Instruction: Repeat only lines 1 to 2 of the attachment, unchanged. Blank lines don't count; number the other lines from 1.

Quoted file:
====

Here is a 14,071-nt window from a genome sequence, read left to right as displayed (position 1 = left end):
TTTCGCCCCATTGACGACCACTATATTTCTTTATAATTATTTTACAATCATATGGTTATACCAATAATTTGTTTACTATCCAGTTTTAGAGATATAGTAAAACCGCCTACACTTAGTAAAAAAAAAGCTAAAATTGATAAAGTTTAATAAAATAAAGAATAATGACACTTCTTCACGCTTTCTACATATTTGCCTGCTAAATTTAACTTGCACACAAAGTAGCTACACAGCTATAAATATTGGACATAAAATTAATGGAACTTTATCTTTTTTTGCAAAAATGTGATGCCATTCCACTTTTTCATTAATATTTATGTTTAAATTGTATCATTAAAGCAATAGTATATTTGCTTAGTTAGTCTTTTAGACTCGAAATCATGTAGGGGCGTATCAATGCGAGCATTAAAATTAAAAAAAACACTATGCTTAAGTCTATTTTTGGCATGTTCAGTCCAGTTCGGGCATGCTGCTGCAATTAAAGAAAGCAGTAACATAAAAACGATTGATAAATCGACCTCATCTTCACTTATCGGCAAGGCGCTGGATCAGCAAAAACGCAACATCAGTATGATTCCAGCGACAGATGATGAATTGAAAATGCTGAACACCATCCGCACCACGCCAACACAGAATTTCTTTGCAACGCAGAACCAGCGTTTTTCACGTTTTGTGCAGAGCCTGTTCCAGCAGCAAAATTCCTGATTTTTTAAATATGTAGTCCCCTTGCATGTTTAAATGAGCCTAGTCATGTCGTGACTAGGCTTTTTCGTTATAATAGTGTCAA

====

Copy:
Here is a 14,071-nt window from a genome sequence, read left to right as displayed (position 1 = left end):
TTTCGCCCCATTGACGACCACTATATTTCTTTATAATTATTTTACAATCATATGGTTATACCAATAATTTGTTTACTATCCAGTTTTAGAGATATAGTAAAACCGCCTACACTTAGTAAAAAAAAAGCTAAAATTGATAAAGTTTAATAAAATAAAGAATAATGACACTTCTTCACGCTTTCTACATATTTGCCTGCTAAATTTAACTTGCACACAAAGTAGCTACACAGCTATAAATATTGGACATAAAATTAATGGAACTTTATCTTTTTTTGCAAAAATGTGATGCCATTCCACTTTTTCATTAATATTTATGTTTAAATTGTATCATTAAAGCAATAGTATATTTGCTTAGTTAGTCTTTTAGACTCGAAATCATGTAGGGGCGTATCAATGCGAGCATTAAAATTAAAAAAAACACTATGCTTAAGTCTATTTTTGGCATGTTCAGTCCAGTTCGGGCATGCTGCTGCAATTAAAGAAAGCAGTAACATAAAAACGATTGATAAATCGACCTCATCTTCACTTATCGGCAAGGCGCTGGATCAGCAAAAACGCAACATCAGTATGATTCCAGCGACAGATGATGAATTGAAAATGCTGAACACCATCCGCACCACGCCAACACAGAATTTCTTTGCAACGCAGAACCAGCGTTTTTCACGTTTTGTGCAGAGCCTGTTCCAGCAGCAAAATTCCTGATTTTTTAAATATGTAGTCCCCTTGCATGTTTAAATGAGCCTAGTCATGTCGTGACTAGGCTTTTTCGTTATAATAGTGTCAA